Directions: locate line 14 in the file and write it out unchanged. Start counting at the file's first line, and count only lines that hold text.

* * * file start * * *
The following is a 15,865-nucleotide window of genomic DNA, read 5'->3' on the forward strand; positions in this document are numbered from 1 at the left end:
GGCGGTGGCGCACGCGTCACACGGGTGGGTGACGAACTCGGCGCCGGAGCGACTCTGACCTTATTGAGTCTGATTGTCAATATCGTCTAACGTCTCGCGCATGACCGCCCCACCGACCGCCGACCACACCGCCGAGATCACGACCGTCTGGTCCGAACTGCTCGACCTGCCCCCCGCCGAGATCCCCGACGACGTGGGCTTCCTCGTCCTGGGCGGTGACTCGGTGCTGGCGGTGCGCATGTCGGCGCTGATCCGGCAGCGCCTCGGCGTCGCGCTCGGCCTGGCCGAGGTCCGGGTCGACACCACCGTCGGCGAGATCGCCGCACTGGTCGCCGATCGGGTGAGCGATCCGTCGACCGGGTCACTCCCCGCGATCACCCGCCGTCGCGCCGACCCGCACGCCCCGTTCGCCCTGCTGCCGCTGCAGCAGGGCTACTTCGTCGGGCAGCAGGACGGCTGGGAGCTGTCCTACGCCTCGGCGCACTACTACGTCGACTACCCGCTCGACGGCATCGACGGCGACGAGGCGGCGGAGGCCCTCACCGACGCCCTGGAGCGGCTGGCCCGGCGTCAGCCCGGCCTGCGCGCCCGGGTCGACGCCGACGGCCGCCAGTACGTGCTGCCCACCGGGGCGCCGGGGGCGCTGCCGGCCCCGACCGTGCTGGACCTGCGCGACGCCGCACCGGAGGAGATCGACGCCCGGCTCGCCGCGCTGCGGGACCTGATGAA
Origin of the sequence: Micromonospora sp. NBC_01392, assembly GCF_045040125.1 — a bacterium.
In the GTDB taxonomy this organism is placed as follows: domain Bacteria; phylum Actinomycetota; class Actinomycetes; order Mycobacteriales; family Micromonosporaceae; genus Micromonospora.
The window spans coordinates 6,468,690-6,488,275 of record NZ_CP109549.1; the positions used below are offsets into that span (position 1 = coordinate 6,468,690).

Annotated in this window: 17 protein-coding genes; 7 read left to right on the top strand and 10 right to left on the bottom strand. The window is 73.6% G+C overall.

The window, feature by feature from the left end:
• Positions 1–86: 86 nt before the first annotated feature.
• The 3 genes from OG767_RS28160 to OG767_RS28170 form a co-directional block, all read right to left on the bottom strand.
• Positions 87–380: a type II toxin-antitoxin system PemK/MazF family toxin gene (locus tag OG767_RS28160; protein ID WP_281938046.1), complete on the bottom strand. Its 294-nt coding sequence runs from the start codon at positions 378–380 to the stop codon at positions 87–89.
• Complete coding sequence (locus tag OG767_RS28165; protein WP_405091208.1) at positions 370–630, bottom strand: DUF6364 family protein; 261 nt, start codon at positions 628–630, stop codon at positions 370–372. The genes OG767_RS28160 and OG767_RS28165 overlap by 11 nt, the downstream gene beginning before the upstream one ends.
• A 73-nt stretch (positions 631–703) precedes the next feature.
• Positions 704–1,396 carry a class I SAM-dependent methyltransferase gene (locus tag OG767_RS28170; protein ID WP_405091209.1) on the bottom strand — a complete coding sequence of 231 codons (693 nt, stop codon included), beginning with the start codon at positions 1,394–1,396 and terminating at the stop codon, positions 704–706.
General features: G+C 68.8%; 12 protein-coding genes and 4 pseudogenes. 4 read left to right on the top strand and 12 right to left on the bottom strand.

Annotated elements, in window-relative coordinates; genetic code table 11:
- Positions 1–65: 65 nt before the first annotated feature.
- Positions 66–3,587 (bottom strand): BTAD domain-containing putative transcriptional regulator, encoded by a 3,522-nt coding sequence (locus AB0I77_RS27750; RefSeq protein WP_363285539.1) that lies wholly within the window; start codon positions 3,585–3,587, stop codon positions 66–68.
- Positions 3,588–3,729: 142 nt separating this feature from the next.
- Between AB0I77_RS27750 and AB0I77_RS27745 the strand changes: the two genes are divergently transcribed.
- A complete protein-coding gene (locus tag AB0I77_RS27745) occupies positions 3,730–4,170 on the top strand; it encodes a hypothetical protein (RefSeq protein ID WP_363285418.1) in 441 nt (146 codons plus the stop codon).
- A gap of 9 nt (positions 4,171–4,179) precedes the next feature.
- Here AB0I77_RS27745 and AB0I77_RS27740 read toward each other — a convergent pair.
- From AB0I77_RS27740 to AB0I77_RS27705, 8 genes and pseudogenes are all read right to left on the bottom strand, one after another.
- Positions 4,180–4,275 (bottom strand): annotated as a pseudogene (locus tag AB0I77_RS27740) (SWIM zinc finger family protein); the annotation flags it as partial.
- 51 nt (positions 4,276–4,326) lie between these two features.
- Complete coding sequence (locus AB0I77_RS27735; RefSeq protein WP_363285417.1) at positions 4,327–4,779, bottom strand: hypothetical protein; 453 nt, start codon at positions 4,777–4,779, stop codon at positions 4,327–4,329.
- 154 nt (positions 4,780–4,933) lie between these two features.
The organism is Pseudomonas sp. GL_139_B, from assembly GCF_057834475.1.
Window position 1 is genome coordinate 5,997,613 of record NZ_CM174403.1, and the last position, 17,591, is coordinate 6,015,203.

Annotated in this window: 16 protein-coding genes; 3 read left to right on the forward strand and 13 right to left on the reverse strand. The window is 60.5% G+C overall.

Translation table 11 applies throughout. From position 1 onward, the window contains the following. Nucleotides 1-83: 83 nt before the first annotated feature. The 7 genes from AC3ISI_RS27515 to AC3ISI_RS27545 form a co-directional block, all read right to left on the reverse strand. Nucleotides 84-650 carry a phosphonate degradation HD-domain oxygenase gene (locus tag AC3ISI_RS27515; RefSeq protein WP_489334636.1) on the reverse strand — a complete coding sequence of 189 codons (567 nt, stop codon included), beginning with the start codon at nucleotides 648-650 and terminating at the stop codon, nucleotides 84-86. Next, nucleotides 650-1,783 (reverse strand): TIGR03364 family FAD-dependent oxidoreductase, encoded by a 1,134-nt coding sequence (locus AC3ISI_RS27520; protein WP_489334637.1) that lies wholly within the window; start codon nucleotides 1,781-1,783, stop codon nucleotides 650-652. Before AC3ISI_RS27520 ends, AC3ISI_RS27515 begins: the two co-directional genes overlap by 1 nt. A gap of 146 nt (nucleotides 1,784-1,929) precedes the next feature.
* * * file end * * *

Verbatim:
General features: G+C 68.8%; 12 protein-coding genes and 4 pseudogenes. 4 read left to right on the top strand and 12 right to left on the bottom strand.